Will & Grace Season 1, Episode 6
Posted by Sarah
If I’m being completely honest, I was dreading this episode. I saw the promo photos, I read that interview where Megan Mullally said Karen would be at her most vulnerable and raw, I heard the cast saying how this was going to be an important episode, and I connected the dots. I realized that since Shelley Morrison wouldn’t be returning, they could do just about anything with Rosario at this point, but for some reason, this never crossed my mind until all of the promotional stuff for the episode started coming out. I always assumed she would join the ranks of Stan and not be seen or heard but still be this fully present character (that little bit at the top of “Who’s Your Daddy” gave me hope). I can’t believe we’re here. But, my god…the way this show took something I was absolutely dreading and made it one of their best episodes is astounding. The way they balanced comedy with the weight of the situation is astounding. Megan Mullally is astounding.
But most of all, this farewell to such a big part of the Will & Grace universe was stunning in its beauty and its heartbreak.
I usually talk about the main story before diving into the smaller stories of each episode, but in this case, it doesn’t feel right to end it on the tiny bit of B-story we got. Throughout “Rosario’s Quinceañera,” we learn that Will signed the lease on the empty office space next to Grace Adler Designs so that they could expand, but he didn’t tell Grace until he received a text confirming that the space was his. While logically, this is a really good idea, Grace can’t see anything but a betrayal because he did this without at least talking with her first. Once Will eventually apologizes about not consulting her, he suggests that he run everything by her and she run everything by him. Which, of course, sets off a whole new issue in Grace, because she was under the impression that Will worked for her instead of with her. This issue isn’t resolved in this episode (and really, as they’ve said so many times before continuing with their argument anyway, this is neither the time nor the place), and I’m sure that disagreement is only going to fuel the storyline. Grace Adler Designs has been solely Grace’s for so long that it’s natural for her to have a hard time bringing a partner into the fold, even if it is her best friend. That mixed with the unintentional selfishness that seems to plague her from time to time is definitely the setup for some insane tension and butting of heads in this business venture. But we’ve got the rest of the season to resolve that (or potentially make it worse); this is not why we’re here.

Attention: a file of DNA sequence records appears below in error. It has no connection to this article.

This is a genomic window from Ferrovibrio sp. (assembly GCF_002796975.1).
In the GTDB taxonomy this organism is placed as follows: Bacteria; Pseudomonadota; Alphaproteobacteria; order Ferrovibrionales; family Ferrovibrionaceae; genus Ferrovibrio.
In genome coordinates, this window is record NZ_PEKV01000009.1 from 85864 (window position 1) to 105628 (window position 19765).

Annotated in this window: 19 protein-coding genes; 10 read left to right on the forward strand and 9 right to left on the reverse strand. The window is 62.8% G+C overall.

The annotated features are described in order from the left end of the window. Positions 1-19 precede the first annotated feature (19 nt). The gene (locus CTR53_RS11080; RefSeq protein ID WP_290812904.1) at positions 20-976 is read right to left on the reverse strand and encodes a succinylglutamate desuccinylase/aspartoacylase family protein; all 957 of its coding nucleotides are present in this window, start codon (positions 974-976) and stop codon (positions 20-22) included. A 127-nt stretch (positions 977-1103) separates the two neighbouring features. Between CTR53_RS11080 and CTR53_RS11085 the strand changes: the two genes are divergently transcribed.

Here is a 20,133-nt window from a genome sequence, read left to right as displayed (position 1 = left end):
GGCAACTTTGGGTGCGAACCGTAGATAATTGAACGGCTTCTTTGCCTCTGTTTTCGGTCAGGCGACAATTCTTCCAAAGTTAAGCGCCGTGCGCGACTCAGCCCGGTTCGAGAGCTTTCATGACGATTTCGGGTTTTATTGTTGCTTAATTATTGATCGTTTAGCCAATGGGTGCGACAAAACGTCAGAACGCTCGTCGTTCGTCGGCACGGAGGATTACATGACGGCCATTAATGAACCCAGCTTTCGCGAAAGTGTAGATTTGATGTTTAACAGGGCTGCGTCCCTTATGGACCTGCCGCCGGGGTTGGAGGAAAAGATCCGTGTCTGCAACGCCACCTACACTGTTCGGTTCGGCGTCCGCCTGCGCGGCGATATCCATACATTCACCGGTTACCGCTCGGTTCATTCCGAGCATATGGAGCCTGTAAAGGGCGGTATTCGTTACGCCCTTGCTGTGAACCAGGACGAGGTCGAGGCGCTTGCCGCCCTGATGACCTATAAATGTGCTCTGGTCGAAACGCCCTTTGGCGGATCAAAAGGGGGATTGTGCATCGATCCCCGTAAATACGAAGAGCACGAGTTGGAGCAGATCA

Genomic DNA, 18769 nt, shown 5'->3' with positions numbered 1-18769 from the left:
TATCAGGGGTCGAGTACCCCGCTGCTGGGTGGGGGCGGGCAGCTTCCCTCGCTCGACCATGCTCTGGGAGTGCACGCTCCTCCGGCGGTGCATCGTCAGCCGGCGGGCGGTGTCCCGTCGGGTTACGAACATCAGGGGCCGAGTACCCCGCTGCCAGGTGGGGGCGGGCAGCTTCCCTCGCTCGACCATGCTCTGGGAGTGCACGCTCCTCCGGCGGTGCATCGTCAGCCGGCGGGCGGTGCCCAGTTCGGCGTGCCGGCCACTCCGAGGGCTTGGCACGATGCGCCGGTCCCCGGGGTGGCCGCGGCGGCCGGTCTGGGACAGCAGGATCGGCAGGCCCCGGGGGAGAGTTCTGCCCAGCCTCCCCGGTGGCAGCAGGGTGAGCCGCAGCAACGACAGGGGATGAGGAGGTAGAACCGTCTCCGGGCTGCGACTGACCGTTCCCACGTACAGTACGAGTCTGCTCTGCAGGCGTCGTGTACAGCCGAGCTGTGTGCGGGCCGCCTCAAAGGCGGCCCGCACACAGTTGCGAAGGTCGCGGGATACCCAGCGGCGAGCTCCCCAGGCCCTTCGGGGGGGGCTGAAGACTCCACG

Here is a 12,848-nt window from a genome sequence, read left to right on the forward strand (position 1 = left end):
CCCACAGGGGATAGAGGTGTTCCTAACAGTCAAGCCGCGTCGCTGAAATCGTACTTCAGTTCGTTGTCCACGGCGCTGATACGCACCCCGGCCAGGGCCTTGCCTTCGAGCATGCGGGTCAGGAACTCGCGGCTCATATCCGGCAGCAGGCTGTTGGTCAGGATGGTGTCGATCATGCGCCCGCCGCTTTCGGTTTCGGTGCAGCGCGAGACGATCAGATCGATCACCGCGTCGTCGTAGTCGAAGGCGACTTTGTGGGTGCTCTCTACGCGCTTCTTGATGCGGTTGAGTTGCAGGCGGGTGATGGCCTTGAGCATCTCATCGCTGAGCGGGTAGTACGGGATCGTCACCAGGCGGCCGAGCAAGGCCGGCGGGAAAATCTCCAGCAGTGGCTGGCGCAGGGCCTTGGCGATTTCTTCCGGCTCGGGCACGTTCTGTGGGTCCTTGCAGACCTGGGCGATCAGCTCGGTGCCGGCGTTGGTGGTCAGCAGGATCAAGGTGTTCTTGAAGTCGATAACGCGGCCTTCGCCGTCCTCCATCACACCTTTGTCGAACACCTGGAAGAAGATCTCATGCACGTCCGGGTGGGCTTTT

We’re here for Rosario.
Karen got a late start to her work day (so, you know…typical work day) because she spent the better part of the morning trying to figure out where Rosario is. While the group is trying to determine where exactly she would go, Karen gets a call from Rosario that solves the mystery: she’s in the hospital. When they arrive at the hospital, Jack stays in Rosario’s room with her while Will fills Grace in on everything in the waiting room. She suffered a heart attack, but, for the time being, it seems like she’ll pull through. Which leads the group to start to focus on other things: Will and Grace on their newfound business partnership, Jack on Rosario’s cup of Jell-O that she said he could have, and Karen on the quinceañera she’ll throw for Rosario once she’s cleared to leave the hospital, because her parents never threw her one. I have to wonder if Karen’s plan to throw Rosario a quinceañera was because deep down, she was worried about whether or not she would make it. Maybe it was because I figured where this episode was going, but it didn’t strike me as a “we dodged a bullet, let’s celebrate” kind of thing so much as an “if I plan this, she has to pull through” kind of thing. What really fueled this line of thinking for me was Karen’s reactions when the nurse came out, asking to talk to Karen. Karen immediately declines and refuses to look the nurse straight in the eye like she knows what she’s about to hear. The nurse tells her that there were some unexpected complications, and Rosario is gone. Because Karen’s walls are usually so strong, she makes a joke to deflect, but when Grace tries to clarify, Karen snaps at her and storms off.
Two days later, Karen has thrown a quinceañera for Rosario, and the group is now putting together a funeral for her. Everyone is rallying around Karen, but Karen is frustrated to no end that everyone is asking her if she needs anything, because she is of the firm opinion that she needs nothing. And she’s taking her frustrations out on Jack. He’s running around the church to make sure everything is in order — the right picture of Rosario next to the casket, a Bible in every pew — but when the slightest thing is not up to Karen’s standards, she’ll make damn sure it’s rectified, and it’s driving Jack crazy. This is a side of her that no one is used to, and it has Jack wondering if this is what Karen’s really like when she’s sad. But before he can get too deep into that debate, someone ends up crashing the service before it even begins (sidebar: is it too early to call best line of the season? Because damn).